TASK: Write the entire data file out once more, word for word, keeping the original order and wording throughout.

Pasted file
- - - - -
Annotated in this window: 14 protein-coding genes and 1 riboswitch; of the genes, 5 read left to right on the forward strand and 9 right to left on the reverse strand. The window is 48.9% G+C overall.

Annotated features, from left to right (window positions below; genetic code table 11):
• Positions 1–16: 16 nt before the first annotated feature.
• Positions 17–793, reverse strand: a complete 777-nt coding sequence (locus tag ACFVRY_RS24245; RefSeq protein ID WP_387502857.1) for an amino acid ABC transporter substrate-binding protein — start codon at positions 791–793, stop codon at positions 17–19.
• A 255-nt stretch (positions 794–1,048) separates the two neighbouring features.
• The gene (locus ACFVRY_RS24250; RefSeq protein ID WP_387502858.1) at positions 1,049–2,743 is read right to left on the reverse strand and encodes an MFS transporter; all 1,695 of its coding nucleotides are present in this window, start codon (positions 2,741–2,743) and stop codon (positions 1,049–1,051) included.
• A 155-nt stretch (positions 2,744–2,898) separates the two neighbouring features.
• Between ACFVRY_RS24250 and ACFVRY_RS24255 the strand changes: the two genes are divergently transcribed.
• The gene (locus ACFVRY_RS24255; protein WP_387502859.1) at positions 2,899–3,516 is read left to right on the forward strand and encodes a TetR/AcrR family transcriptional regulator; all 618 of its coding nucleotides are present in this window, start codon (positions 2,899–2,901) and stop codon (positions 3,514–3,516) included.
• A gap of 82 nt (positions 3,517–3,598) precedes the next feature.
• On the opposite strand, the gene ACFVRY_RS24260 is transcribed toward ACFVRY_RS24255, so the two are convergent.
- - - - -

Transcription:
Annotated in this window: 14 protein-coding genes and 1 riboswitch; of the genes, 5 read left to right on the forward strand and 9 right to left on the reverse strand. The window is 48.9% G+C overall.

Annotated features, from left to right (window positions below; genetic code table 11):
• Positions 1–16: 16 nt before the first annotated feature.
• Positions 17–793, reverse strand: a complete 777-nt coding sequence (locus tag ACFVRY_RS24245; RefSeq protein ID WP_387502857.1) for an amino acid ABC transporter substrate-binding protein — start codon at positions 791–793, stop codon at positions 17–19.
• A 255-nt stretch (positions 794–1,048) separates the two neighbouring features.
• The gene (locus ACFVRY_RS24250; RefSeq protein ID WP_387502858.1) at positions 1,049–2,743 is read right to left on the reverse strand and encodes an MFS transporter; all 1,695 of its coding nucleotides are present in this window, start codon (positions 2,741–2,743) and stop codon (positions 1,049–1,051) included.
• A 155-nt stretch (positions 2,744–2,898) separates the two neighbouring features.
• Between ACFVRY_RS24250 and ACFVRY_RS24255 the strand changes: the two genes are divergently transcribed.
• The gene (locus ACFVRY_RS24255; protein WP_387502859.1) at positions 2,899–3,516 is read left to right on the forward strand and encodes a TetR/AcrR family transcriptional regulator; all 618 of its coding nucleotides are present in this window, start codon (positions 2,899–2,901) and stop codon (positions 3,514–3,516) included.
• A gap of 82 nt (positions 3,517–3,598) precedes the next feature.
• On the opposite strand, the gene ACFVRY_RS24260 is transcribed toward ACFVRY_RS24255, so the two are convergent.